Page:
Mileage. It's one of the most overlooked and misunderstood tax deductions for a couple of reasons: you may not realize how much money this can save you or you may not have a good system to track your mileage. Fortunately, apps can now do this for you, but as CEO of your own finances, you still need to know what you can and can't deduct.

First, here's what's new this year from the IRS -

In 2017, the standard mileage rate is going down a half a cent per mile to 53.5 cents from 54 cents in 2016. That includes the use of a cars, vans, pickups or panel trucks. This is all based on an annual study on the costs of operating an automobile.

Medical and moving expense rates each dropped to 17 cents per mile for medical or moving purposes, down from 19 cents for 2016. For medical reasons, this includes trips to the pharmacy and doctor visits. For moving, this rate applies to each mile driven for your move, if certain conditions are met.

Don't forget to give back. If you serve in an official capacity with a charity-- let's say you're the finance director at your church-- you can deduct 14 cents per mile driven in service of your charity. That's the same rate as 2016.

Sounds pretty cut and dry, correct? Well, for entrepreneurs and executives, it's a little more complicated than that.

Here's a real example from a vending machine owner who knew that he was driving a lot of miles for his business. He already understood that he could deduct mileage anytime he travels from his home to one of his vending locations.

Remember, the 2016 mileage expense rate set by the IRS was 54 cents per mile so if he drove 5,000 miles for his business, that would equal a $2,700 deduction. Since he doesn't have a regular place of business, like an office, all of his vending mileage is deductible. He can also deduct his trips to purchase supplies and any materials used to repair or improve his machines.

Since he also works in a retail store, he cannot deduct his daily commuting miles to that job.

However, when he leaves work to repair a machine, he should track those miles as well. You also have a choice to make when you put a vehicle in service. You can take the standard mileage deduction or the actual expense method (gas, repairs, depreciation, insurance, etc.) if it is more advantageous. Careful though: if you start with the actual expense method, you can't switch. If, on the other hand, you take the standard mileage deduction in the first year, you can switch to the expense method in the next. This is where it helps to have a tax pro run the numbers.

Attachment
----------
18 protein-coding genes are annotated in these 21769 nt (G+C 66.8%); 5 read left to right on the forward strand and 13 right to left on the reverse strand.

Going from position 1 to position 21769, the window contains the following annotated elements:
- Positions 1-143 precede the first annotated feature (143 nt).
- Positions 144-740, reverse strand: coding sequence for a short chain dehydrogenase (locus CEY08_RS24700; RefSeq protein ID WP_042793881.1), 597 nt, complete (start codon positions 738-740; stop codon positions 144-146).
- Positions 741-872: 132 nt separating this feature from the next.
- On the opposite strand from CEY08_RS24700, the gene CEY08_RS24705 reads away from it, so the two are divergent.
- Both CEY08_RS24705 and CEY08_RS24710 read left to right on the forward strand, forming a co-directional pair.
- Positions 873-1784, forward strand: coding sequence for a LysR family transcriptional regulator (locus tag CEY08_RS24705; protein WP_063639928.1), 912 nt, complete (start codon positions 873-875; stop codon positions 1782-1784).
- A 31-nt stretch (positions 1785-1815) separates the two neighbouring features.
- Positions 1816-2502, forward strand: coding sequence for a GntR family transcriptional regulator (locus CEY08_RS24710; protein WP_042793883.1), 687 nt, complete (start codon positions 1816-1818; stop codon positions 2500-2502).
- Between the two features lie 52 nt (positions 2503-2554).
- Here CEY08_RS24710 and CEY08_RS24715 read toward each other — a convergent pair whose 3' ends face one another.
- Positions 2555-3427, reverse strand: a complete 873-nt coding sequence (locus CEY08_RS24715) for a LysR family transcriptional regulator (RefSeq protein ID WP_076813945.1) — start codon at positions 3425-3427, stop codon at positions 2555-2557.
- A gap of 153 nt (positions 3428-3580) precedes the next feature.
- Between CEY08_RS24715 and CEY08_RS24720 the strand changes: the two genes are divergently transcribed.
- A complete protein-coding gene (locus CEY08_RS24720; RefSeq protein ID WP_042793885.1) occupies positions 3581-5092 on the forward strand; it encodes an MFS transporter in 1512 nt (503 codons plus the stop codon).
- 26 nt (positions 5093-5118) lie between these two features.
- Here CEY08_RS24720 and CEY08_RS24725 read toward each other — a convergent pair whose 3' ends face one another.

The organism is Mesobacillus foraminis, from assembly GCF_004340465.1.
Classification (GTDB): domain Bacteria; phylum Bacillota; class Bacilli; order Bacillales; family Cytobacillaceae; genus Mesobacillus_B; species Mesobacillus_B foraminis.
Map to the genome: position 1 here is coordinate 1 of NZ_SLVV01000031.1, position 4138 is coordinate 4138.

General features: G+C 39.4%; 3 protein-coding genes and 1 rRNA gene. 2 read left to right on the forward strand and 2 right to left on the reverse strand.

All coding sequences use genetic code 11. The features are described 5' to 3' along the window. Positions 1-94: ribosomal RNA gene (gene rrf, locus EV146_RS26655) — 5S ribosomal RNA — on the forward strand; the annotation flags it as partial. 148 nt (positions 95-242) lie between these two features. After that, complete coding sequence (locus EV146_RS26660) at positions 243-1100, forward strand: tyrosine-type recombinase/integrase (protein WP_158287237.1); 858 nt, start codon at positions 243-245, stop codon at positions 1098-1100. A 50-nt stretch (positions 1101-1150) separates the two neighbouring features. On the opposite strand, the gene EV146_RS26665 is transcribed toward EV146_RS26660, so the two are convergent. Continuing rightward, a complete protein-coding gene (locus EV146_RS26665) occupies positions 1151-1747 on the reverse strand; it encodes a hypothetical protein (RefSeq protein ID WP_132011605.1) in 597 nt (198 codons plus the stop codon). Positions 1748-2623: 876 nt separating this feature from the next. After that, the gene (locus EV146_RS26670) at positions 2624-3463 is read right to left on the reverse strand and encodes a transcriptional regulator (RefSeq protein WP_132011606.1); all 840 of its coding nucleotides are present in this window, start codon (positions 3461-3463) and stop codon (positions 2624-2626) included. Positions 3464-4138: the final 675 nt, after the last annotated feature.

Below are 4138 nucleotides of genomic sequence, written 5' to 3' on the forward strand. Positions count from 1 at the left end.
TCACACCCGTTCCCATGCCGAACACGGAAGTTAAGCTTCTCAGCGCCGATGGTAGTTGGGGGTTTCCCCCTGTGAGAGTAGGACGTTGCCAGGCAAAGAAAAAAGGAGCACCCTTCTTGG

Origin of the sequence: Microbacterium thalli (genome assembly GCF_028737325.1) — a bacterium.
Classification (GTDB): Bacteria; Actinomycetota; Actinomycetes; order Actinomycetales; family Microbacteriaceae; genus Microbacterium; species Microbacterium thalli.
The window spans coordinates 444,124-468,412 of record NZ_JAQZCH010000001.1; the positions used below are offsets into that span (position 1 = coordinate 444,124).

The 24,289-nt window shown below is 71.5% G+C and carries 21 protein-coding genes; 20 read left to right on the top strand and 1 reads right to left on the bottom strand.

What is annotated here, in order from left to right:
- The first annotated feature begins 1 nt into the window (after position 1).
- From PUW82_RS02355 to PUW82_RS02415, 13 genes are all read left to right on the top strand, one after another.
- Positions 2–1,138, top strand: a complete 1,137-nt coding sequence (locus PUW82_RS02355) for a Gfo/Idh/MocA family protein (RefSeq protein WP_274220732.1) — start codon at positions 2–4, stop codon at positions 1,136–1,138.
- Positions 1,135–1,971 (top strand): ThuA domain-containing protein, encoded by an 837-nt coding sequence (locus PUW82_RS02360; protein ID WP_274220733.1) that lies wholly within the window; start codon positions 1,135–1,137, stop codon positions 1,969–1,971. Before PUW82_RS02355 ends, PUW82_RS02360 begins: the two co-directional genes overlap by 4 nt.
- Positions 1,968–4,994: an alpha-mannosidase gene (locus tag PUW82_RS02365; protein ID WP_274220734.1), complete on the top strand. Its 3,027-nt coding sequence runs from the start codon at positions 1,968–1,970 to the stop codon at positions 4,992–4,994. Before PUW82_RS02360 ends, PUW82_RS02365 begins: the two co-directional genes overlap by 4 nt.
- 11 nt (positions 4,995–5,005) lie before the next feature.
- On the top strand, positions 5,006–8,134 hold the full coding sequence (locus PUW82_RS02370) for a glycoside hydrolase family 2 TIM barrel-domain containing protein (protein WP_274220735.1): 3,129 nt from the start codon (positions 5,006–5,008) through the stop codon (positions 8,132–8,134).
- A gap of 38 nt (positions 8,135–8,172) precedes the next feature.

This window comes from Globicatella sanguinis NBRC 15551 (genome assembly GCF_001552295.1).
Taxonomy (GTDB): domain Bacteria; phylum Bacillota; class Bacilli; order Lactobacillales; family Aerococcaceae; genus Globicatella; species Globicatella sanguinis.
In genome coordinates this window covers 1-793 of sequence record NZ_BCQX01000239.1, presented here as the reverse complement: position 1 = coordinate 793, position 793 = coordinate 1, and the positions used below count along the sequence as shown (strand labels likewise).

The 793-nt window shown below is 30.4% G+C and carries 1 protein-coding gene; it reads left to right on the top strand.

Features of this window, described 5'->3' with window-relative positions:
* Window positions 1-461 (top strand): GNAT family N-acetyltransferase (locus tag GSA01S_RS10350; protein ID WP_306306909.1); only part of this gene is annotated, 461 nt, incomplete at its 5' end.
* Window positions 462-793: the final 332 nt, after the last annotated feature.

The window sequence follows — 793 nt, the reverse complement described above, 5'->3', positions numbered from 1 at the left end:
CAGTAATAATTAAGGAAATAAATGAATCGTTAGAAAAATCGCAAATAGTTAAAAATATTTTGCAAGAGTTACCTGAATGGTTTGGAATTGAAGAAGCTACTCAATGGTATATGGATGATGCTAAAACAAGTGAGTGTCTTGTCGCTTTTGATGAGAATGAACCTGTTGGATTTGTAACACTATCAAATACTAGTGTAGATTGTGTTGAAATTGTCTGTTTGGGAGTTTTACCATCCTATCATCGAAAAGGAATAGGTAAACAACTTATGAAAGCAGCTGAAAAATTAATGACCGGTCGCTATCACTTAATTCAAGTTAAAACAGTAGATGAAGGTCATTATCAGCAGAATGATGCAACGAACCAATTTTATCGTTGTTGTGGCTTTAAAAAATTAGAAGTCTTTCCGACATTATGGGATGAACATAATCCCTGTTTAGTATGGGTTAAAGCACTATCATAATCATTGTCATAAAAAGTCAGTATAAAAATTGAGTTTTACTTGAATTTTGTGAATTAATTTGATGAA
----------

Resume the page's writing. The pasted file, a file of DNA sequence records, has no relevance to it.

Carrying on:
No matter the method selected, our entrepreneur will need to continue tracking his miles-- because he will need to know the business percentage in order to calculate the actual expenses and depreciation. However, a taxpayer can't use the business standard mileage rate for a vehicle after using any depreciation method under the Modified Accelerated Cost Recovery System (MACRS - our tax depreciation system) or after claiming a Section 179 deduction for that vehicle.

Also, the business standard mileage rate cannot be used for more than four vehicles used simultaneously. When you add it all up, don't forget to claim parking costs and tolls, in addition to the standard mileage rate.

It doesn't end here for our ambitious entrepreneur.

Are you starting to add up the numbers? Plus, if our vending machine owner has job-related educational classes, he can deduct the local transportation costs of going directly from work to school at the rate of the standard rate (54 cents for 2016). Same goes if he incurs mileage expenses while looking for new employment in the same occupation/day job.

As you can see, keeping records of your mileage could save you thousands of dollars.

Whether you use an app or an old-fashioned mileage log, your records should include total miles for the year, mileage for each deductible use (business, charitable, educational, medical or moving). You also need a record of times, dates, locations and include the business purpose for your trips.

Sounds like a lot of work? Not really. You're driving anyway-- why not save big time on your taxes with this often-overlooked deduction.